Qantas Airways Ltd. (QAN)’s plans to cut debt for the first time in five years with funds from a canceled $8.5 billion Boeing Co. (BA) order have been welcomed by bondholders as its default risk fell the most in Australia.
Contracts insuring against non-payment on the debt of Australia’s biggest carrier tumbled 87 basis points over the past three months, the biggest drop in the nation’s benchmark bond-risk index, to 300 on Nov. 23, CMA data show. The contracts cost 204 basis points less than the average for global peers, about five basis points from the biggest discount since June.
Chief Executive Officer Alan Joyce this year grappled with a loss-making international division and Virgin Australia Holdings Ltd. (VAH)’s efforts to steal local business travelers, sending bond risk to a record 445 in June and the stock to an all-time low. He responded by forging a partnership with Emirates Airline and canceling the purchase of 35 Boeing 787 Dreamliners ordered before the 2008 global financial crisis, helping raise enough cash to repay A$650 million of debt early.
“Its balance sheet and capital management is quite impressive versus its global peers,” George Boubouras, chief investment officer at UBS AG in Melbourne, said by phone. “Credit conditions have vastly improved.”
Default-swap investors have enjoyed a better performance than shareholders since Qantas’s perceived risk peaked earlier this year, Boubouras said. The 33 percent fall in the bond- insurance contracts from June 28 to Nov. 23 outstrips a 20 percent gain in the shares.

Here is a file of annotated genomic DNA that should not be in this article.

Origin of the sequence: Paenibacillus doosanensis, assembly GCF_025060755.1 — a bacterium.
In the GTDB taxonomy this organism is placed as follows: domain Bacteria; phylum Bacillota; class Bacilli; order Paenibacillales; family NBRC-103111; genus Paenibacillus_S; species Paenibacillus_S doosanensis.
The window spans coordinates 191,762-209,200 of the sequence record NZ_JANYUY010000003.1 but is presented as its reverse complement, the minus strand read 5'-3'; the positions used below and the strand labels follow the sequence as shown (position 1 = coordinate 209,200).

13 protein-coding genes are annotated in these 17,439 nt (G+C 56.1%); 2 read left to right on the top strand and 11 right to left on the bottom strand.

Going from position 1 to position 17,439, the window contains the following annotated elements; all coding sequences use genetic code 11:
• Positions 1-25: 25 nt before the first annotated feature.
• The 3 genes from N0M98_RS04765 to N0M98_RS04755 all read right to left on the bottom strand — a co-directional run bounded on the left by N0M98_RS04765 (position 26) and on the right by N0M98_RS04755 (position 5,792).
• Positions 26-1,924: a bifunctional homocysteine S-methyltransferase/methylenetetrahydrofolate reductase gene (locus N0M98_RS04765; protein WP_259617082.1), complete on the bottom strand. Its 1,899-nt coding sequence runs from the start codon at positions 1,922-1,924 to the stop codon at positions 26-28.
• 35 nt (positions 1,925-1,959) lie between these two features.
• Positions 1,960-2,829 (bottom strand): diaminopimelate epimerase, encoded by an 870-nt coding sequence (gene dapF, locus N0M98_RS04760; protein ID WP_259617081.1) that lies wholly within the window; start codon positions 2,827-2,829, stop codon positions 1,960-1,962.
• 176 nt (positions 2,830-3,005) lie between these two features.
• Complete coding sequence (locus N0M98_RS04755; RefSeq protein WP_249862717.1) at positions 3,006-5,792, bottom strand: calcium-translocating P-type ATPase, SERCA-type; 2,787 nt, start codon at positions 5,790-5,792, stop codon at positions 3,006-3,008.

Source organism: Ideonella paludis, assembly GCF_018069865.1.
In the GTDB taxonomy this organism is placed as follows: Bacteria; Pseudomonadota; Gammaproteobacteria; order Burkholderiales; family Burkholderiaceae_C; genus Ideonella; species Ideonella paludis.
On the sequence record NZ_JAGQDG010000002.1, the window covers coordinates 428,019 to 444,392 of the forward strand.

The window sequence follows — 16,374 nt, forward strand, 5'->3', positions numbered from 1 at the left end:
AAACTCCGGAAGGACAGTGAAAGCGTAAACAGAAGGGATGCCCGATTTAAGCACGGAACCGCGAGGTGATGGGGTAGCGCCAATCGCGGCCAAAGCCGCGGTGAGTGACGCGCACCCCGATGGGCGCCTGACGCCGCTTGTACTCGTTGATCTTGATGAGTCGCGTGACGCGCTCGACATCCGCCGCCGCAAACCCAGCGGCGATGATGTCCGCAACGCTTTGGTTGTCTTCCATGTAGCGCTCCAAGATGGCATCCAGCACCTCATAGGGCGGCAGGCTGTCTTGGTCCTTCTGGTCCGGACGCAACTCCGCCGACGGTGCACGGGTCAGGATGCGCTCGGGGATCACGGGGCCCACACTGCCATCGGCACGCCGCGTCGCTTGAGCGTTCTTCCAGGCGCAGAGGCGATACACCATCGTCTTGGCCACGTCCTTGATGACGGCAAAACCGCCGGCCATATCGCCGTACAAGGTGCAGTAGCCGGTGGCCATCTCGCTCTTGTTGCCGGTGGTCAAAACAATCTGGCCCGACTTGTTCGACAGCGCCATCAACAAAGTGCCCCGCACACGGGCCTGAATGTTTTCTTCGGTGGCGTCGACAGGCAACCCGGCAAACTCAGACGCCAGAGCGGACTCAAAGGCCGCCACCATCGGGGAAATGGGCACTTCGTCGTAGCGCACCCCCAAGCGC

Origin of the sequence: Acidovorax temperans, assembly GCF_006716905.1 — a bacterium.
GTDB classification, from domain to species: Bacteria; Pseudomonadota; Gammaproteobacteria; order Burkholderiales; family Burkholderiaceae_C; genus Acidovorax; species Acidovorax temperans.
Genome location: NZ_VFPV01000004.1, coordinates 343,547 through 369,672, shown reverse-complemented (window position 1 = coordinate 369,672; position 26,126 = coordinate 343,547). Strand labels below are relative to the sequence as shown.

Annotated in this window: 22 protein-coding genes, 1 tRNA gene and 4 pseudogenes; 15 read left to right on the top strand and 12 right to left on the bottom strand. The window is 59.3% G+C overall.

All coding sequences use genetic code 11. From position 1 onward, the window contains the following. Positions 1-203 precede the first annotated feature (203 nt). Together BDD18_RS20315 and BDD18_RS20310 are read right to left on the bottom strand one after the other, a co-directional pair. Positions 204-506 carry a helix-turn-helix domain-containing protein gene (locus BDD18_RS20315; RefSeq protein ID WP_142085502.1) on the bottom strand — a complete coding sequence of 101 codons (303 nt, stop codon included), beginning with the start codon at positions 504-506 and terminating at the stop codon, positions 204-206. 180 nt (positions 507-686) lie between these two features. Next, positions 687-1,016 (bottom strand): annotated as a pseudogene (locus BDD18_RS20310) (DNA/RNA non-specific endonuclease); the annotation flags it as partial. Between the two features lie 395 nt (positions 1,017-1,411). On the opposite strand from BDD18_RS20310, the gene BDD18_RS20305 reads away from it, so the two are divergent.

Qantas shares rose 2 percent to A$1.30 as of 10:34 a.m. in Sydney their highest level in nearly three weeks, while the benchmark S&P/ASX 200 index gained 0.2 percent.
Qantas will reduce debt by A$1 billion in the year through June 2013, the company said Nov. 15. The airline has increased net debt every year since 2008, data compiled by Bloomberg show. It plans to repay its 5.125 percent dollar-denominated bonds in January, five months early, and is also using A$100 million to repurchase its own shares, the company said.
Canceling the Boeing order and selling its stake in a road freight business gave Qantas A$750 million to spend without threatening its credit rating, according to the airline.
The company, the only carrier other than Southwest Airlines Co. (LUV) to be rated investment-grade by more than one major ratings company, will also gain from a partnership deal with Emirates, helping it to turn around the A$450 million of losses it made on international routes last year.
Qantas reported its first annual loss in at least 17 years in the 12 months through June as a 16 percent rise in fuel prices and the highest labor costs among carriers worth more than $1 billion eroded profit margins for its core business.
The carrier has cut back spending plans, canceled its loss- making Frankfurt route, and raised cash from penalty payments related to Boeing’s delays of the 787 Dreamliner.